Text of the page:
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After more than a year of pilot project work with tuning activities taken straight from the Bologna Process playbook, the Lumina Foundation for Education in the United States has indicated that it will expand its activities in this area. Much has yet to be officially decided about next steps, but the preliminary findings of the first round of 'Tuning USA' indicate that there is a great deal of interest in and enthusiasm for the process of working with different stakeholder groups to identify and articulate discipline-specific learning outcomes.
Beginning in April 2009, the Lumina Foundation provided funding for a pilot project involving the higher education institutions across 3 US states—Indiana, Minnesota, and Utah—and six disciplines (biology, chemistry, education, history, physics and graphic design). The pilot was originally scheduled to end in December 2009, but all of the participating states asked for more time in order to more effectively engage employers in their survey activities and translate competencies they had identified into measurable learning outcomes. In addition, the groups involved in the pilot program were eager to use unspent grant funds to organise statewide meetings with academics not already engaged in the tuning activities, as well as attend relevant conferences to discuss the project. Lumina readily agreed to extend the grant to effectively see the pilot through to completion.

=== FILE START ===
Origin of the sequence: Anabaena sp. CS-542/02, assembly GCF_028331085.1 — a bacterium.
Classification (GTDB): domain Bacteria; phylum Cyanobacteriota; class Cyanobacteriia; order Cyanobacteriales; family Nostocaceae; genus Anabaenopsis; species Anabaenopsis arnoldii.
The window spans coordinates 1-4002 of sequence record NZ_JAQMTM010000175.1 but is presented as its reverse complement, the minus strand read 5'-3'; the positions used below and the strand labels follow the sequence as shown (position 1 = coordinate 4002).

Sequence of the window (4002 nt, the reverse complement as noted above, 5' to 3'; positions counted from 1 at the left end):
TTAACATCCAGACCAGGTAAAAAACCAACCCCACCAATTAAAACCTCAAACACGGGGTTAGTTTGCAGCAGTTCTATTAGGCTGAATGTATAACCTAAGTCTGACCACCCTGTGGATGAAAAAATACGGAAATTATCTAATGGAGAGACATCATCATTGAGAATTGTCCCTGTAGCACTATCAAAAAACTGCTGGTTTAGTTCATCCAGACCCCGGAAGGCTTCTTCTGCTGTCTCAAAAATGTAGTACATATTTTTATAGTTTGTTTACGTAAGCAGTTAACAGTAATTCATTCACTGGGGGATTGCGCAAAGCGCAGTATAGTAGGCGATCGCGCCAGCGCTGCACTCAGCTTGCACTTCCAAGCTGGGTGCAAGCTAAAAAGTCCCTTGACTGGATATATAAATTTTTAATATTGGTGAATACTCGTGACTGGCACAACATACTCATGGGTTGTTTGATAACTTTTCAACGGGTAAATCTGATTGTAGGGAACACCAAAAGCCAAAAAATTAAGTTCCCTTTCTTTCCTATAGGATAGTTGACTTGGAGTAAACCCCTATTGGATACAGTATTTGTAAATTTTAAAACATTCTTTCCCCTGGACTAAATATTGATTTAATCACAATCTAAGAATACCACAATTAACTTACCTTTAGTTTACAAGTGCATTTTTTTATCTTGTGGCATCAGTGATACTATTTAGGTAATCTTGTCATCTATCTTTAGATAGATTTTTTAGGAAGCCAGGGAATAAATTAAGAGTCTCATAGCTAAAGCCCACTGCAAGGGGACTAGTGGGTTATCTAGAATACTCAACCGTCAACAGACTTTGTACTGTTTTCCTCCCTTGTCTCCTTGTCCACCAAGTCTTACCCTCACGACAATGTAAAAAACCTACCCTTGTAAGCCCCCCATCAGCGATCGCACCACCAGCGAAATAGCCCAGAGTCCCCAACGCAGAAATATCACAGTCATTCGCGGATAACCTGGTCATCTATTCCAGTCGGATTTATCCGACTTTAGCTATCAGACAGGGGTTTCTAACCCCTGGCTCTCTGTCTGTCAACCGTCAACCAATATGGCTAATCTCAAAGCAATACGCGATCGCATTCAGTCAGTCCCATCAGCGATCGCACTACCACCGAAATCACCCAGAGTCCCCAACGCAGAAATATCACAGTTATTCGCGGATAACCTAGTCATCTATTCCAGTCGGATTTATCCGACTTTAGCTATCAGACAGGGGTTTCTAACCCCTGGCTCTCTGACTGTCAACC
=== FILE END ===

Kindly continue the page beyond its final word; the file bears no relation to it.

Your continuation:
Lumina anticipates that the preliminary pilot program will wrap up in late summer 2010, and by the end of the calendar year expects to issue a new round of grant monies to an expanded number of states. Already, Lumina has provided support to tuning exercises in several areas of engineering education in Texas. More disciplines will likely be included in the second round of Tuning USA activities, but there is an interest in seeing one discipline—history—looked at more broadly across a larger number of states.
The Lumina Foundation’s interest in this works stems principally from its ‘big goal’ initiative (formally articulated in 2009) to increase the share of Americans with high-quality postsecondary degrees and credentials from 39 percent to 60 percent by 2025. Lumina hopes that the encouragement of a ‘bottom up’ process of enhancing the transparency and relevance of learning outcomes in US higher education will contribute to the quality of US degrees and the real-world outcomes for US students.